Bisexuals, Passing, and Straight Privilege: A Deeper Look
12 hours ago | Updated 11 hours ago
Zachary Zane Freelance writer, novelist, and contributor at PRIDE
DANIEL GRILL VIA GETTY IMAGES
I’m a white, cisgendered man who screwed up. I didn’t check my privilege and I want to apologize. I recently wrote a piece titled, Why Passing as Straight Isn’t a Privilege. In it, I noted how in being in an opposite-sex relationship, I benefit. I’m not afraid of being beaten when I kiss my girlfriend on the lips in public. I’m not harassed by passersby in the street for holding her hand. I claimed that while I clearly benefit from appearing straight, it doesn’t mean I have “straight privilege.”
My reasoning for this was simple: I’m not straight; I’m bisexual. Appearing as straight and being straight are two different things. The privilege I gain from appearing straight is taken away the moment my sexual orientation is revealed. I wanted to make that clear.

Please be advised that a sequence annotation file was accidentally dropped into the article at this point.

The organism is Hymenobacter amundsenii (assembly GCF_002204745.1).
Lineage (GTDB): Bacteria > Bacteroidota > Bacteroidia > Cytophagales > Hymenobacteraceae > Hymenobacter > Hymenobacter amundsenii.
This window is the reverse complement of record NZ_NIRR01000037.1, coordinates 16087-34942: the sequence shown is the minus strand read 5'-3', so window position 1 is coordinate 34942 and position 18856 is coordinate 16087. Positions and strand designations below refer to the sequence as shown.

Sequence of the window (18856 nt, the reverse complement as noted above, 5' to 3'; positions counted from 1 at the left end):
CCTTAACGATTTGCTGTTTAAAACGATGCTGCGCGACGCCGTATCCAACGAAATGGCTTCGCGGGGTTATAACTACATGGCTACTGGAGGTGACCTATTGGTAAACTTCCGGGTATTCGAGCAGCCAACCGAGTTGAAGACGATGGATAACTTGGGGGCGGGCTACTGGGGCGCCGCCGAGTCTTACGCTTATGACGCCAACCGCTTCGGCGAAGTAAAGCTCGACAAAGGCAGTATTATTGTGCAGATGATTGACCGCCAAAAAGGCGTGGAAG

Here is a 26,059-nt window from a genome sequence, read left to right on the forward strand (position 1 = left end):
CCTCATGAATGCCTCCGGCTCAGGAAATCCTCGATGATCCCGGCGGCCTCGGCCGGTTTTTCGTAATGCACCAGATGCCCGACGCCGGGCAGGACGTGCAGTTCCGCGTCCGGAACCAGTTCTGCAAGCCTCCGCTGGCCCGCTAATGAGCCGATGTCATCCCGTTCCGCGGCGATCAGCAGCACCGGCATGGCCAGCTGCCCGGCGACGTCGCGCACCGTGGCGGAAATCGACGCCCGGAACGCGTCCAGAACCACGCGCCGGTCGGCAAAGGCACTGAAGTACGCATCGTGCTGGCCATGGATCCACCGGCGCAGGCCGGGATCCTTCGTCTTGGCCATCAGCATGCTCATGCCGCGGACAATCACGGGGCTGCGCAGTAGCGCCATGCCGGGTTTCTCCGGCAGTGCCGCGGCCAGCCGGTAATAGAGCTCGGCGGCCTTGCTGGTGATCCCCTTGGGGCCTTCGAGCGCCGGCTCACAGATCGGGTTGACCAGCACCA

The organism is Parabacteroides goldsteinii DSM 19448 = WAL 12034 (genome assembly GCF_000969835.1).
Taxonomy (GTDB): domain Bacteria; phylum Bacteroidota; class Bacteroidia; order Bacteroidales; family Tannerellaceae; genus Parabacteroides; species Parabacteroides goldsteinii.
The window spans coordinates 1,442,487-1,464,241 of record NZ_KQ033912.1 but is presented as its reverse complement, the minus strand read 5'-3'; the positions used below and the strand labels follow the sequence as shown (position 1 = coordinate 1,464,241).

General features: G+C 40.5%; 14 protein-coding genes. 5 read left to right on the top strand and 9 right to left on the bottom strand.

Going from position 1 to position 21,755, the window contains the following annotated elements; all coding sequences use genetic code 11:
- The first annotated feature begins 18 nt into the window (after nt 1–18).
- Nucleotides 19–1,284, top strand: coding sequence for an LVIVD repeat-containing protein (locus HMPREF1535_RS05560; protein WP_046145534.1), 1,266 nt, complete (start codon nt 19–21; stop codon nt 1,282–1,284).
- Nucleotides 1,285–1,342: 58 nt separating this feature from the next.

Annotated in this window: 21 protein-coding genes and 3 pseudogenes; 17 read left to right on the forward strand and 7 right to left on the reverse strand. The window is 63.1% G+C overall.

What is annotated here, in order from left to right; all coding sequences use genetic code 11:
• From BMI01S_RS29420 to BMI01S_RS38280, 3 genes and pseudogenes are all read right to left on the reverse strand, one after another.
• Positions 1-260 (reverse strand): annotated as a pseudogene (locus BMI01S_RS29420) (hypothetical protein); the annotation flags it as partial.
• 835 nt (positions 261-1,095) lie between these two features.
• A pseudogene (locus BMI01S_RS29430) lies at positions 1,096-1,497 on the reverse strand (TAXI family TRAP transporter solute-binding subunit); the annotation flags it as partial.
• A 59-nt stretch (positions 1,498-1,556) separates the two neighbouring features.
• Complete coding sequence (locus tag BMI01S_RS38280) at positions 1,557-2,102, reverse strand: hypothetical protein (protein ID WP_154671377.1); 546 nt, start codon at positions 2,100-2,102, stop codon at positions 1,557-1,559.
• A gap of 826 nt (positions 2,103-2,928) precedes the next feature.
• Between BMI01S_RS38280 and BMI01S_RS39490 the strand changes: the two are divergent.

I wanted to discuss how bi-erasure is a real and ubiquitous problem. That despite being the largest sub-group of the LGBT+ community, we are rarely presented in media. And I wanted to give people who are monosexual (solely attracted to one gender), a taste of what it’s like to be bisexual on a daily basis, but I didn’t fully explain the struggle. Instead, I explained how bisexuals are assumed to be something that we’re not, and it’s not a privilege to have someone mistake your identity.